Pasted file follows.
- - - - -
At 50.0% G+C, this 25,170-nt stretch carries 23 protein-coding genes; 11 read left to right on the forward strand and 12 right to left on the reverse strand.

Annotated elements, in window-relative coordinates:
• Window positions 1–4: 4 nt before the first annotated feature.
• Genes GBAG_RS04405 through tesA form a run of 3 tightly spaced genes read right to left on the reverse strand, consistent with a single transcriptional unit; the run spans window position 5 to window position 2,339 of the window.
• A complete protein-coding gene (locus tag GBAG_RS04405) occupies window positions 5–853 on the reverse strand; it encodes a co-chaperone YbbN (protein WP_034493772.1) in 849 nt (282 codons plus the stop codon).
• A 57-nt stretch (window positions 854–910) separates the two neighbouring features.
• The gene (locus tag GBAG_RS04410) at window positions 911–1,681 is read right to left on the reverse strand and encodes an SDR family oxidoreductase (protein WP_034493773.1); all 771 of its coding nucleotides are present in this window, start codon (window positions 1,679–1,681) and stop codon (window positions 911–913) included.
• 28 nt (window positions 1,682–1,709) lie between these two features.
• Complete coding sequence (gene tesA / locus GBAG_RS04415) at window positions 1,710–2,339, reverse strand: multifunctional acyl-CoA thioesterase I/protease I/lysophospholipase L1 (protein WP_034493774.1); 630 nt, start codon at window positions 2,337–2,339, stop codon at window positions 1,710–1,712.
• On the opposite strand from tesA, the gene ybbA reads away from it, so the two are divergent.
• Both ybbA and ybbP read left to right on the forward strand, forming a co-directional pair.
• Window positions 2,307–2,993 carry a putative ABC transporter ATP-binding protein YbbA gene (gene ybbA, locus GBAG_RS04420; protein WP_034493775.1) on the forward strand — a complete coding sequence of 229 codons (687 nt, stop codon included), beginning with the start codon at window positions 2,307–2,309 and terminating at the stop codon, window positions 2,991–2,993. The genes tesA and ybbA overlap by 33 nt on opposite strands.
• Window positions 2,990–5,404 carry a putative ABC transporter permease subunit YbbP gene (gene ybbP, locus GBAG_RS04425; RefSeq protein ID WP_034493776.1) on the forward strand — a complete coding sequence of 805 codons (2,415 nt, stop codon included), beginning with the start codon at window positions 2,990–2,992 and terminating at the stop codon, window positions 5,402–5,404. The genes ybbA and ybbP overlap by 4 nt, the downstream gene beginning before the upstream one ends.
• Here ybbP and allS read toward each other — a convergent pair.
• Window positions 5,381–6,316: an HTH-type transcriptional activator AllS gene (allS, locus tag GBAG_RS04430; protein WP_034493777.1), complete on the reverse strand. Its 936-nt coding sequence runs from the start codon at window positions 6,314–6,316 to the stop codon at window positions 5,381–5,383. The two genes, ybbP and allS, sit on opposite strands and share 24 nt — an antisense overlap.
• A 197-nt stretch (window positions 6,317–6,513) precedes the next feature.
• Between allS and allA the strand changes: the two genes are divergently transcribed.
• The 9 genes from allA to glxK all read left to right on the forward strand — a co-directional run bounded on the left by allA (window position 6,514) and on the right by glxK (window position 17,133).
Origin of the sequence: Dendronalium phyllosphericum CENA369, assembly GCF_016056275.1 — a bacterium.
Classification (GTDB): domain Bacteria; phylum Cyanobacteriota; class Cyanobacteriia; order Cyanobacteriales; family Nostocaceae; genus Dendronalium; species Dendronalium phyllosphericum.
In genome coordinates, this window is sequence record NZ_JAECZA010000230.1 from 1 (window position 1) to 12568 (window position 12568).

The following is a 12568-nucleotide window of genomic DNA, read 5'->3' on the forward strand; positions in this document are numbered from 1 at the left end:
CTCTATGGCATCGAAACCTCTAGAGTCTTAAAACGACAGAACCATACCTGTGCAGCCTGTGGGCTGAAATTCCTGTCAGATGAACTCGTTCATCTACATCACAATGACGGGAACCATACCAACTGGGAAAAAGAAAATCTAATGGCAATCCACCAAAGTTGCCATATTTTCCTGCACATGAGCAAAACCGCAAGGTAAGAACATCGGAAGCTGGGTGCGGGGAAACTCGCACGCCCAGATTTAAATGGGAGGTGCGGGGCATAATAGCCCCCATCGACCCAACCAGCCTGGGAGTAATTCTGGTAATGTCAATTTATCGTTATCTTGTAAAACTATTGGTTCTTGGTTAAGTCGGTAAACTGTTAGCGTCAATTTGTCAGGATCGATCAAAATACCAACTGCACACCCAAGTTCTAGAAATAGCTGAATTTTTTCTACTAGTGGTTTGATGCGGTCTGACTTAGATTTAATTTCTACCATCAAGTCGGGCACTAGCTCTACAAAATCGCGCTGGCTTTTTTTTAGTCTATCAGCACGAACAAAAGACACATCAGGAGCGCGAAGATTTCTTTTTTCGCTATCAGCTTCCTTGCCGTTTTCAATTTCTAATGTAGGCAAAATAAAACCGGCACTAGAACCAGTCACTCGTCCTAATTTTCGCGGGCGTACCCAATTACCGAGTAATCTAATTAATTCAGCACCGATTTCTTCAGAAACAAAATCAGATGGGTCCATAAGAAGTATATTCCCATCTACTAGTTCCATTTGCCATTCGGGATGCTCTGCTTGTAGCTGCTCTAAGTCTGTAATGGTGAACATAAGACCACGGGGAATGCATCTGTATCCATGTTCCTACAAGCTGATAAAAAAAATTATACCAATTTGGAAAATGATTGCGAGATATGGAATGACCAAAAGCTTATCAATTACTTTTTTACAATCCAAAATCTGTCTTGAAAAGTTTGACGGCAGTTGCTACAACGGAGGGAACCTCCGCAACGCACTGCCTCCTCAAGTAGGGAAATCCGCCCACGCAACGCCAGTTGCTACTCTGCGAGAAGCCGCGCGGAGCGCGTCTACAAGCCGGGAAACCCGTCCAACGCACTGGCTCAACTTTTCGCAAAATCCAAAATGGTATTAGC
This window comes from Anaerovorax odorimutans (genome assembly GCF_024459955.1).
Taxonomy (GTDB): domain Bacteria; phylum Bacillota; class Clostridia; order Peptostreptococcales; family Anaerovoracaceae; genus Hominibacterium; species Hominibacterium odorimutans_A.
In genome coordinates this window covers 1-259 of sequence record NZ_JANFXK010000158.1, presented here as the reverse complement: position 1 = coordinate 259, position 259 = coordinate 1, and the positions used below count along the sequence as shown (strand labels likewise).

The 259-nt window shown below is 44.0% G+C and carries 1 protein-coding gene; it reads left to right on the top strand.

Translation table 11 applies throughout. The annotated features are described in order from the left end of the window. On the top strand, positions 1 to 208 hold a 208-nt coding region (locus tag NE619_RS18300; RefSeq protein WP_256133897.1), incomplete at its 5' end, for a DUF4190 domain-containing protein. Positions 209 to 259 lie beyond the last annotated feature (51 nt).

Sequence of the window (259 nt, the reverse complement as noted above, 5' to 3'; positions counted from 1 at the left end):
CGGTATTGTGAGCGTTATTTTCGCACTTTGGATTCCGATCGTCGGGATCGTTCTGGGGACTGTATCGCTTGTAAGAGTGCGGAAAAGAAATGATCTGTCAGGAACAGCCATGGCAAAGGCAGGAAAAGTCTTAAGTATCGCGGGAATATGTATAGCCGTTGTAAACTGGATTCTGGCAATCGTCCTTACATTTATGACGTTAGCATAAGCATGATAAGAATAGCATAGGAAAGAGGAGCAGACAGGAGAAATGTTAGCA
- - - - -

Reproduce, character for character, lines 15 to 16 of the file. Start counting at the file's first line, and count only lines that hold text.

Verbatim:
• Window positions 5,381–6,316: an HTH-type transcriptional activator AllS gene (allS, locus tag GBAG_RS04430; protein WP_034493777.1), complete on the reverse strand. Its 936-nt coding sequence runs from the start codon at window positions 6,314–6,316 to the stop codon at window positions 5,381–5,383. The two genes, ybbP and allS, sit on opposite strands and share 24 nt — an antisense overlap.
• A 197-nt stretch (window positions 6,317–6,513) precedes the next feature.